The Most Valuable Currency That Costs You Nothing
The human psyche is both complicated and predictable.
It's why copywriting, the power of suggestion, and flashing images popcorn and coke over ice before movies work so well.
We are a beautiful and inevitably unsurprising lot.
There's something every leader with a position should be doing - and something everyone who is leading from the back can be doing. It will make your influence monumentally more effective.
It's that simple.
Recognition is a basic human need (at least it would be included at the "esteem" level of Maslow's need pyramid). However, most people rarely experience it.
From the time we are children, there's a deep need to be recognized by parents or teachers or even classmate as having done a good job. When recognition is not there, often time motivation leaves as well. It's in the small things.
Anything from a well-written, organized report to a well-led meeting to well-done dishes can be the object of such recognition.
I see you.
I see what you've done here. You've done it well.
An objection is often "Why should I recognize someone for doing their job?"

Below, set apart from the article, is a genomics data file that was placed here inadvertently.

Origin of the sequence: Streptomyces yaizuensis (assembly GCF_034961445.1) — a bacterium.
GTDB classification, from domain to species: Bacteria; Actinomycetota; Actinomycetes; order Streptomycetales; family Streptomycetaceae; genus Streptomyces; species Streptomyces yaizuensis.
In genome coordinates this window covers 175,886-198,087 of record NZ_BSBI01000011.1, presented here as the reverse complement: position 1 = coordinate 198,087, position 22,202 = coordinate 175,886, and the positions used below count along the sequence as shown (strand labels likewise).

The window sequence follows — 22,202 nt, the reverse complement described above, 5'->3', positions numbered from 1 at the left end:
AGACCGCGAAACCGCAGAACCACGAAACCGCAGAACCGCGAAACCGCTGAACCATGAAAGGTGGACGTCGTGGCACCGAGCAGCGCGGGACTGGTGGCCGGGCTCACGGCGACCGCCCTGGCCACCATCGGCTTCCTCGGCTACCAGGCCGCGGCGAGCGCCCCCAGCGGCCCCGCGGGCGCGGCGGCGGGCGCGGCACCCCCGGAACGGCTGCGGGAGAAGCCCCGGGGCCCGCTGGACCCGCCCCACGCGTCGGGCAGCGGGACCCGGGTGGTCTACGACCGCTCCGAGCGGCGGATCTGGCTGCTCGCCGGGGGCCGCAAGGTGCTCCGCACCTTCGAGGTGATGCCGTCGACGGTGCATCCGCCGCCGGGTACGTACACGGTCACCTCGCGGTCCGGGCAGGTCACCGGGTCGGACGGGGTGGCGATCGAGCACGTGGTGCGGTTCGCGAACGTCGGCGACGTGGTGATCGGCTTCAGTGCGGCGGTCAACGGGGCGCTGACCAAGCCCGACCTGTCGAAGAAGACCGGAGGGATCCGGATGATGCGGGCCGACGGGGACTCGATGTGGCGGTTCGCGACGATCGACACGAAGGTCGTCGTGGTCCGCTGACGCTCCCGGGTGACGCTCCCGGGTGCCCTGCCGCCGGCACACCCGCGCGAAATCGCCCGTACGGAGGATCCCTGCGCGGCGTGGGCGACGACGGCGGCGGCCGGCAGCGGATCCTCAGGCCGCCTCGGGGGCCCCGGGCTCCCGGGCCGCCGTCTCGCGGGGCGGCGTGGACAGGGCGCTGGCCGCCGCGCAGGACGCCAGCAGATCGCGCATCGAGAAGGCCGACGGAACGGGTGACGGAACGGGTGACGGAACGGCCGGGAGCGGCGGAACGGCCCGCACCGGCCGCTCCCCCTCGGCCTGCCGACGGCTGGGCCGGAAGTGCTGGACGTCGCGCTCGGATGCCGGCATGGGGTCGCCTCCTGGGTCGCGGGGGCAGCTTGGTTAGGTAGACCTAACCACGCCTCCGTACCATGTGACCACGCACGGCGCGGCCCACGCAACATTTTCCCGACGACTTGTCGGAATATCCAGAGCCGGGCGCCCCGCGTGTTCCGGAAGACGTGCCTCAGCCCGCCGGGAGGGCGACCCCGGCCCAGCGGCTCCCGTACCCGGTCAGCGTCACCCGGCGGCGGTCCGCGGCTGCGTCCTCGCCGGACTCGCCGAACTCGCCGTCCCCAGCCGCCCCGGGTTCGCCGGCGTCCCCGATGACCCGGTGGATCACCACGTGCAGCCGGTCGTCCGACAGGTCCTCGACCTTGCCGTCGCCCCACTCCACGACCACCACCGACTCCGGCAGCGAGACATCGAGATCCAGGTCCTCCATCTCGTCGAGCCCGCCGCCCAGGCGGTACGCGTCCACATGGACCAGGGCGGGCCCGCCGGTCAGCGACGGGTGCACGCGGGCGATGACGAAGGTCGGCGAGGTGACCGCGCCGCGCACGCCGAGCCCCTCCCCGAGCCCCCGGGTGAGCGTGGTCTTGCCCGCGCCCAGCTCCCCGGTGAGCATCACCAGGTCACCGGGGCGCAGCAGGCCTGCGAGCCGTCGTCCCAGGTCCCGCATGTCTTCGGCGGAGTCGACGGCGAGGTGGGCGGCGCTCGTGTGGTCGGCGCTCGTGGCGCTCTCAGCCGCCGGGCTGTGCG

I would point back to something James Kouzes says in "The Leadership Challenge."
So why not spend it freely? Your recognition can meet deep needs in those around you. And it motivates and encourages people to do better work.
Here are three things any leader can start doing today to build moral and help the people do a better job - through simple recognition.
Recognition is not about "everyone gets a trophy". However, People want to be "seen". There are more people making unique contributions around us than what we realize. Step outside of yourself and look for those unique contributions. See them. Make a note of them. Write them down.
It's not enough to make a mental note of good behavior and leave it at that. Recognition by definition means speaking actual words which affirm. It's a mushy flow of constant, unadorned praise. However, failure to verbalize observed contributions nullifies the power of recognition.
This works well when seemingly small things are observed - and verbally affirmed.
The intro to your presentation was masterful.
Your attention to detail is impressive.
The hard work you are doing on this project will pay off.
My boss at my day-job does this well. After a season of hard work, the team is treated to a night out, a dinner, or simply a conference call in which wins are celebrated. Again - this should be done strategically. Not every day. Or even every week. But celebration is a way of recognizing group effort, as well as the work of individual team-members.
There are times when sub-par work must also be recognized - and corrected. However, that will be received with a lot more grace if jobs-well-done are recognized well along the way.